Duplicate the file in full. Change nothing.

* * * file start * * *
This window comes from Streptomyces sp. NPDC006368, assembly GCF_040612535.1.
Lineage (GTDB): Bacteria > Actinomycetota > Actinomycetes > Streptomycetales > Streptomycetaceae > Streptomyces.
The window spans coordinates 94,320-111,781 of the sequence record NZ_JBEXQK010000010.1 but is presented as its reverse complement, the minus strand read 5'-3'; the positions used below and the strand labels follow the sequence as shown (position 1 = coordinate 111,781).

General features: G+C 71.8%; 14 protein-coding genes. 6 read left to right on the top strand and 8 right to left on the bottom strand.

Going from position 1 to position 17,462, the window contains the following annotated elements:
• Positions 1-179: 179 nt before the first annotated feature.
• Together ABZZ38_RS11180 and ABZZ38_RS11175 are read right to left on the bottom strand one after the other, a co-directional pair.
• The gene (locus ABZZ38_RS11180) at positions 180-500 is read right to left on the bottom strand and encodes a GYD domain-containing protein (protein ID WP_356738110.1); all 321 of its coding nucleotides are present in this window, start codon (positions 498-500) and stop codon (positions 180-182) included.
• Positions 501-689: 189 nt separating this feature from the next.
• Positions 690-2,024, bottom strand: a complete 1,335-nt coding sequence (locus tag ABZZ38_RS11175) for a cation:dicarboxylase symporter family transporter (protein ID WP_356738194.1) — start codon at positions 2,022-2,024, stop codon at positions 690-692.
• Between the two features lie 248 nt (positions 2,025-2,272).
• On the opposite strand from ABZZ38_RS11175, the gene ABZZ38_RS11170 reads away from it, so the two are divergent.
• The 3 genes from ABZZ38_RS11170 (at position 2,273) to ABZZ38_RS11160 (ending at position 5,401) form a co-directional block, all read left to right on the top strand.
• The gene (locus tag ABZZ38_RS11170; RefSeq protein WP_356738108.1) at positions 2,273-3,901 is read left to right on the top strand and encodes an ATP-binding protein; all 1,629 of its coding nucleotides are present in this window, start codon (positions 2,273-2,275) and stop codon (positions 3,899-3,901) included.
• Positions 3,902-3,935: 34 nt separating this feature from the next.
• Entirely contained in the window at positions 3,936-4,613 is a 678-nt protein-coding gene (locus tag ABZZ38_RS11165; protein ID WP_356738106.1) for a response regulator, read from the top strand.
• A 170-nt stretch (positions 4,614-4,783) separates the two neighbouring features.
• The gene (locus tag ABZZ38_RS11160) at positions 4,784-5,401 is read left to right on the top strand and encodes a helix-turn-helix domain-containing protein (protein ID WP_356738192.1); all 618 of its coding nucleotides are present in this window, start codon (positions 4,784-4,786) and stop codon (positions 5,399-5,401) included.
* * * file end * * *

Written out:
This window comes from Streptomyces sp. NPDC006368, assembly GCF_040612535.1.
Lineage (GTDB): Bacteria > Actinomycetota > Actinomycetes > Streptomycetales > Streptomycetaceae > Streptomyces.
The window spans coordinates 94,320-111,781 of the sequence record NZ_JBEXQK010000010.1 but is presented as its reverse complement, the minus strand read 5'-3'; the positions used below and the strand labels follow the sequence as shown (position 1 = coordinate 111,781).

General features: G+C 71.8%; 14 protein-coding genes. 6 read left to right on the top strand and 8 right to left on the bottom strand.

Going from position 1 to position 17,462, the window contains the following annotated elements:
• Positions 1-179: 179 nt before the first annotated feature.
• Together ABZZ38_RS11180 and ABZZ38_RS11175 are read right to left on the bottom strand one after the other, a co-directional pair.
• The gene (locus ABZZ38_RS11180) at positions 180-500 is read right to left on the bottom strand and encodes a GYD domain-containing protein (protein ID WP_356738110.1); all 321 of its coding nucleotides are present in this window, start codon (positions 498-500) and stop codon (positions 180-182) included.
• Positions 501-689: 189 nt separating this feature from the next.
• Positions 690-2,024, bottom strand: a complete 1,335-nt coding sequence (locus tag ABZZ38_RS11175) for a cation:dicarboxylase symporter family transporter (protein ID WP_356738194.1) — start codon at positions 2,022-2,024, stop codon at positions 690-692.
• Between the two features lie 248 nt (positions 2,025-2,272).
• On the opposite strand from ABZZ38_RS11175, the gene ABZZ38_RS11170 reads away from it, so the two are divergent.
• The 3 genes from ABZZ38_RS11170 (at position 2,273) to ABZZ38_RS11160 (ending at position 5,401) form a co-directional block, all read left to right on the top strand.
• The gene (locus tag ABZZ38_RS11170; RefSeq protein WP_356738108.1) at positions 2,273-3,901 is read left to right on the top strand and encodes an ATP-binding protein; all 1,629 of its coding nucleotides are present in this window, start codon (positions 2,273-2,275) and stop codon (positions 3,899-3,901) included.
• Positions 3,902-3,935: 34 nt separating this feature from the next.
• Entirely contained in the window at positions 3,936-4,613 is a 678-nt protein-coding gene (locus tag ABZZ38_RS11165; protein ID WP_356738106.1) for a response regulator, read from the top strand.
• A 170-nt stretch (positions 4,614-4,783) separates the two neighbouring features.
• The gene (locus tag ABZZ38_RS11160) at positions 4,784-5,401 is read left to right on the top strand and encodes a helix-turn-helix domain-containing protein (protein ID WP_356738192.1); all 618 of its coding nucleotides are present in this window, start codon (positions 4,784-4,786) and stop codon (positions 5,399-5,401) included.